The Inaugural Issue of One Belt One Road was launched in December during the Guangzhou Urban Innovation Awards ceremony in Guangzhou Province of China. We were motivated to bring out this publication in order to bring together cities and communities in various countries along the Silk Route. We believe that One Belt One Road will serve to promote economic prosperity, bolster innovation and forge cooperation among the people of the region. We are encouraged by the feedback from all stakeholders to our inaugural issue and will work to make the publication an engaging platform and to contribute to the growth of a sustainable urban future in the region.
In this issue we address Urban
Innovation. Relentless urbanisation driven by rapid economic growth in cities
is beginning to be viewed in many regions now as an opportunity which can
contribute to the betterment of society rather than as a burden or sometimes
even as an impending disaster. This is causing policy makers to embrace and
encourage urbanisation by making efforts to fill gaps and deficits in service
provision and infrastructure. We believe that technology has enormous potential
to aid city managers and local governments in their quest for better cities
which are sustainable
Urban waste management is a pressing challenge in cities across all regions of the world. Consumerism and changing lifestyles of people are putting pressure by generating higher amounts of municipal waste. This is creating problems for cities in terms of environmental degradation and related health hazards. However, cities small and large have made noteworthy progress by involving the community, by leveraging technology and showing great resolve in solving problems of managing urban waste. In our opinion, in addition to these efforts, there needs to be greater thrust on reducing waste generation. Appropriate lifestyle choices which encourage people to reduce and reuse can contribute greatly. How we use (and reuse) the resources on this planet can reduce waste generation and pressure on the environment. Other stakeholders, for example manufacturers can contribute by reforming their packaging methodologies. All this calls for constant innovation.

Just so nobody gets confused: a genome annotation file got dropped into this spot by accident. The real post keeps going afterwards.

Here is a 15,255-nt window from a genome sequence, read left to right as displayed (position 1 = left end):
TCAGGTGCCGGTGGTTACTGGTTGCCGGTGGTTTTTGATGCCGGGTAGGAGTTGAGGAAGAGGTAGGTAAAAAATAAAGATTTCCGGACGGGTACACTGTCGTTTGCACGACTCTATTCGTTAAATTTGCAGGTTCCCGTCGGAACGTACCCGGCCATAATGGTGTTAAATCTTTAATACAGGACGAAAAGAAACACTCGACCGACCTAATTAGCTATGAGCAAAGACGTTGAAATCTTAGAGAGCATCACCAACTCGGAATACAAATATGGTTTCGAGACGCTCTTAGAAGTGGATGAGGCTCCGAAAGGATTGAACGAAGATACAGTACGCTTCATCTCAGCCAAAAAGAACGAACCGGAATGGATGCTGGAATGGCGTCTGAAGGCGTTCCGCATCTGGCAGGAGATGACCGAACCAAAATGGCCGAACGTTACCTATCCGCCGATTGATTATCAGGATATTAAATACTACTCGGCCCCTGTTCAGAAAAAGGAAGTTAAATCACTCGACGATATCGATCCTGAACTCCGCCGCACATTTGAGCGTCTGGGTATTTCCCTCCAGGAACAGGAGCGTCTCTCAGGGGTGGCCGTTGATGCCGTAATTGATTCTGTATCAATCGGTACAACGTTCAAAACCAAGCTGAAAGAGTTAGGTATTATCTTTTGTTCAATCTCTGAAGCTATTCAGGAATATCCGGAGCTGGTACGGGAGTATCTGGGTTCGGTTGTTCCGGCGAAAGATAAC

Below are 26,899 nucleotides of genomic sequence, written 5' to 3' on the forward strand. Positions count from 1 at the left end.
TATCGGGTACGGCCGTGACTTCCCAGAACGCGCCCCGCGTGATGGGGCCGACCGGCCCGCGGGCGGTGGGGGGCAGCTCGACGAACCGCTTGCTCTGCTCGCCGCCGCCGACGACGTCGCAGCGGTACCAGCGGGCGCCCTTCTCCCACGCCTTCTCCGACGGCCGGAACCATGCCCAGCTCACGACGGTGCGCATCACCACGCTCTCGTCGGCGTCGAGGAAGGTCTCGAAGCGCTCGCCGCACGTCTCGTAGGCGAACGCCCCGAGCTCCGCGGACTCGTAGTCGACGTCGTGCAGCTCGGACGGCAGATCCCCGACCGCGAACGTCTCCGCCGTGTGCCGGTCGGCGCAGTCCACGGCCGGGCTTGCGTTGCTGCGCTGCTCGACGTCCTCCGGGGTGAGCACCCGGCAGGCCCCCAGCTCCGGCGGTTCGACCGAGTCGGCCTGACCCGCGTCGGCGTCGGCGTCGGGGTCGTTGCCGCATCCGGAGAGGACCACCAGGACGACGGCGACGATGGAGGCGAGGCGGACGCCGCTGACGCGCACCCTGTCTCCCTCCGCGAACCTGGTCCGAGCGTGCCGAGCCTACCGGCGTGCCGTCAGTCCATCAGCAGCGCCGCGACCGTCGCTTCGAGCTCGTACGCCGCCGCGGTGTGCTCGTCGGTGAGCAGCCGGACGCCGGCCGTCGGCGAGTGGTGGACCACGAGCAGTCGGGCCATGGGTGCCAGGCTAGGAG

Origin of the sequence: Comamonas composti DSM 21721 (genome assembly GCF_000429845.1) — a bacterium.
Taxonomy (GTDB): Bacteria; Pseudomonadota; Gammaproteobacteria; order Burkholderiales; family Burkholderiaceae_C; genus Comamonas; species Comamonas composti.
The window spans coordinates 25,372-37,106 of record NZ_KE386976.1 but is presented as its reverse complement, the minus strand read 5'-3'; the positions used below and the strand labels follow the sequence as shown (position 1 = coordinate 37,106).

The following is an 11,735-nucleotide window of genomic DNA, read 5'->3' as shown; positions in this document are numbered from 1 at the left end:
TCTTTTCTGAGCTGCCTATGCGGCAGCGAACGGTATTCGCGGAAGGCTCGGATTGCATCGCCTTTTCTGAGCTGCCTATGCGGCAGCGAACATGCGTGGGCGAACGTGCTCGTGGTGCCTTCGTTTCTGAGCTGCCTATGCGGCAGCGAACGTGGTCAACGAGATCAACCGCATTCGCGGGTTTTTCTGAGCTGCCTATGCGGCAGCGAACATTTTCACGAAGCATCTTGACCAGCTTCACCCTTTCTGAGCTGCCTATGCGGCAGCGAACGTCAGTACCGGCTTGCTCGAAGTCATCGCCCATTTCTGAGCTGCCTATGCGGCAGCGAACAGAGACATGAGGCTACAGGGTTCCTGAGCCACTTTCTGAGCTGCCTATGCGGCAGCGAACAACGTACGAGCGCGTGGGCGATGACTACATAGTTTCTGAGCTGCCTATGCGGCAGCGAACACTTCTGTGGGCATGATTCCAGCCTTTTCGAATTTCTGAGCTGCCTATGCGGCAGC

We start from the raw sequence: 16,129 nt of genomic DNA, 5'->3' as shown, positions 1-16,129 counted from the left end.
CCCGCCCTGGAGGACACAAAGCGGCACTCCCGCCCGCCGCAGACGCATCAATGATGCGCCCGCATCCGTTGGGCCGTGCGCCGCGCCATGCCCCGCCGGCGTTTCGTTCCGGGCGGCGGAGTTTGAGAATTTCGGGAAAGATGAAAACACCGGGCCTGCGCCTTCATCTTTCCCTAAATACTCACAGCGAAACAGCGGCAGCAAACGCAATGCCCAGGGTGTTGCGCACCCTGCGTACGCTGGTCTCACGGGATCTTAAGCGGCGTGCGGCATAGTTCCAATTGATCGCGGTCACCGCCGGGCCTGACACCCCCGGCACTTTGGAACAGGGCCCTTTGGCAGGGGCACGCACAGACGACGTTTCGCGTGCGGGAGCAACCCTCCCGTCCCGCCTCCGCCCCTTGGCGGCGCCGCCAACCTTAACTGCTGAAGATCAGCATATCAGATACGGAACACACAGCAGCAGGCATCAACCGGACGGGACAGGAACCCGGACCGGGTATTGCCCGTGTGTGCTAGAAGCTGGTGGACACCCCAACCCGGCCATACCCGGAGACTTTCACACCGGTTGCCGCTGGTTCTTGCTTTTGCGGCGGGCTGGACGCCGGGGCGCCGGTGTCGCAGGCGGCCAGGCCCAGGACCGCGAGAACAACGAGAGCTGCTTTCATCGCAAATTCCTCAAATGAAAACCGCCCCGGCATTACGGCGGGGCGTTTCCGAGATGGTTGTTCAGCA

Urban mobility is among the biggest challenges. In view of dangerous levels of GHG emissions, cities (Paris, Delhi) had to take extreme measures like shutting down establishments to prevent exposure of their citizens. Technologies including use of blended fuels, electric vehicles and renewables powered mobility are available in many countries and use is growing. We also need innovations in the way we design our cities, reform public transport and reorient our lifestyles in order that we can move around in safer, more efficient ways.
In this issue, we bring you viewpoints from a number of urban practitioners on various facets of urban life with focus on innovation. Do write in to us. This will enable us make One Belt One Road a more effective platform for debate and deliberation in our journey towards more sustainable cities.